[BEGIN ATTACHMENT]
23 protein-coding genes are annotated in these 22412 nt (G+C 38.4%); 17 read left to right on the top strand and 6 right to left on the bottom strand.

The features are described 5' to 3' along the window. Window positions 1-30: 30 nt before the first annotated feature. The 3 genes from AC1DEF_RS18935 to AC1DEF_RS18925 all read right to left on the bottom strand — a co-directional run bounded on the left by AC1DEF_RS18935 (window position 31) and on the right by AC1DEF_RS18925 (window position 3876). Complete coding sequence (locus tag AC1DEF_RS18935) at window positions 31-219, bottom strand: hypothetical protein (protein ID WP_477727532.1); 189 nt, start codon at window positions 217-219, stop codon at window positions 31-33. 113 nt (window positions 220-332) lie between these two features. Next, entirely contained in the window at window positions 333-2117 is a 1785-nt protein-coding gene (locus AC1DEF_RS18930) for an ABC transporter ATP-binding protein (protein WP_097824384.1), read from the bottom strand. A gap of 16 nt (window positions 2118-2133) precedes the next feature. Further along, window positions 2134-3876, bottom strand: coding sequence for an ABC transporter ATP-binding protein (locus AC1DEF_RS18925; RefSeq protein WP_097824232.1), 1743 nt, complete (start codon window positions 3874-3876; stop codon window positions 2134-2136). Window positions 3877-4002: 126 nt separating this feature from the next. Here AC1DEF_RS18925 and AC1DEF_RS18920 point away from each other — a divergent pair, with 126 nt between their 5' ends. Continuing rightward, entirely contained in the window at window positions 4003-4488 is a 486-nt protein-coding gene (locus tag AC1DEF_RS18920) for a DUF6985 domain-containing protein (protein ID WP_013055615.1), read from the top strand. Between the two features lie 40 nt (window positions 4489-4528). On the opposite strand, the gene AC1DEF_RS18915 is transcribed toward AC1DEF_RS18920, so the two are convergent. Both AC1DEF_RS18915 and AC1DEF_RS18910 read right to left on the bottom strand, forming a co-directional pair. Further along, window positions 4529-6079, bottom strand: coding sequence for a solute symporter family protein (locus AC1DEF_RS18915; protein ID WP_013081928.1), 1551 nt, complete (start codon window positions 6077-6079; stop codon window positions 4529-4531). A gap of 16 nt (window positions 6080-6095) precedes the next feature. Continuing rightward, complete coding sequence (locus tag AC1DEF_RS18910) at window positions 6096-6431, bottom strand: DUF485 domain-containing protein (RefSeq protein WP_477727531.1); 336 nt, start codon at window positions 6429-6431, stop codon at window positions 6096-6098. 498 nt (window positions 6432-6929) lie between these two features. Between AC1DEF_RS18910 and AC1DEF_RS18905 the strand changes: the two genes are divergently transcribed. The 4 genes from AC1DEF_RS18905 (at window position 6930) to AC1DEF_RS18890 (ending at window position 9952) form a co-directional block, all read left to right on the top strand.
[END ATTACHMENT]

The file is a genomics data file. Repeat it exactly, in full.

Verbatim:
23 protein-coding genes are annotated in these 22412 nt (G+C 38.4%); 17 read left to right on the top strand and 6 right to left on the bottom strand.

The features are described 5' to 3' along the window. Window positions 1-30: 30 nt before the first annotated feature. The 3 genes from AC1DEF_RS18935 to AC1DEF_RS18925 all read right to left on the bottom strand — a co-directional run bounded on the left by AC1DEF_RS18935 (window position 31) and on the right by AC1DEF_RS18925 (window position 3876). Complete coding sequence (locus tag AC1DEF_RS18935) at window positions 31-219, bottom strand: hypothetical protein (protein ID WP_477727532.1); 189 nt, start codon at window positions 217-219, stop codon at window positions 31-33. 113 nt (window positions 220-332) lie between these two features. Next, entirely contained in the window at window positions 333-2117 is a 1785-nt protein-coding gene (locus AC1DEF_RS18930) for an ABC transporter ATP-binding protein (protein WP_097824384.1), read from the bottom strand. A gap of 16 nt (window positions 2118-2133) precedes the next feature. Further along, window positions 2134-3876, bottom strand: coding sequence for an ABC transporter ATP-binding protein (locus AC1DEF_RS18925; RefSeq protein WP_097824232.1), 1743 nt, complete (start codon window positions 3874-3876; stop codon window positions 2134-2136). Window positions 3877-4002: 126 nt separating this feature from the next. Here AC1DEF_RS18925 and AC1DEF_RS18920 point away from each other — a divergent pair, with 126 nt between their 5' ends. Continuing rightward, entirely contained in the window at window positions 4003-4488 is a 486-nt protein-coding gene (locus tag AC1DEF_RS18920) for a DUF6985 domain-containing protein (protein ID WP_013055615.1), read from the top strand. Between the two features lie 40 nt (window positions 4489-4528). On the opposite strand, the gene AC1DEF_RS18915 is transcribed toward AC1DEF_RS18920, so the two are convergent. Both AC1DEF_RS18915 and AC1DEF_RS18910 read right to left on the bottom strand, forming a co-directional pair. Further along, window positions 4529-6079, bottom strand: coding sequence for a solute symporter family protein (locus AC1DEF_RS18915; protein ID WP_013081928.1), 1551 nt, complete (start codon window positions 6077-6079; stop codon window positions 4529-4531). A gap of 16 nt (window positions 6080-6095) precedes the next feature. Continuing rightward, complete coding sequence (locus tag AC1DEF_RS18910) at window positions 6096-6431, bottom strand: DUF485 domain-containing protein (RefSeq protein WP_477727531.1); 336 nt, start codon at window positions 6429-6431, stop codon at window positions 6096-6098. 498 nt (window positions 6432-6929) lie between these two features. Between AC1DEF_RS18910 and AC1DEF_RS18905 the strand changes: the two genes are divergently transcribed. The 4 genes from AC1DEF_RS18905 (at window position 6930) to AC1DEF_RS18890 (ending at window position 9952) form a co-directional block, all read left to right on the top strand.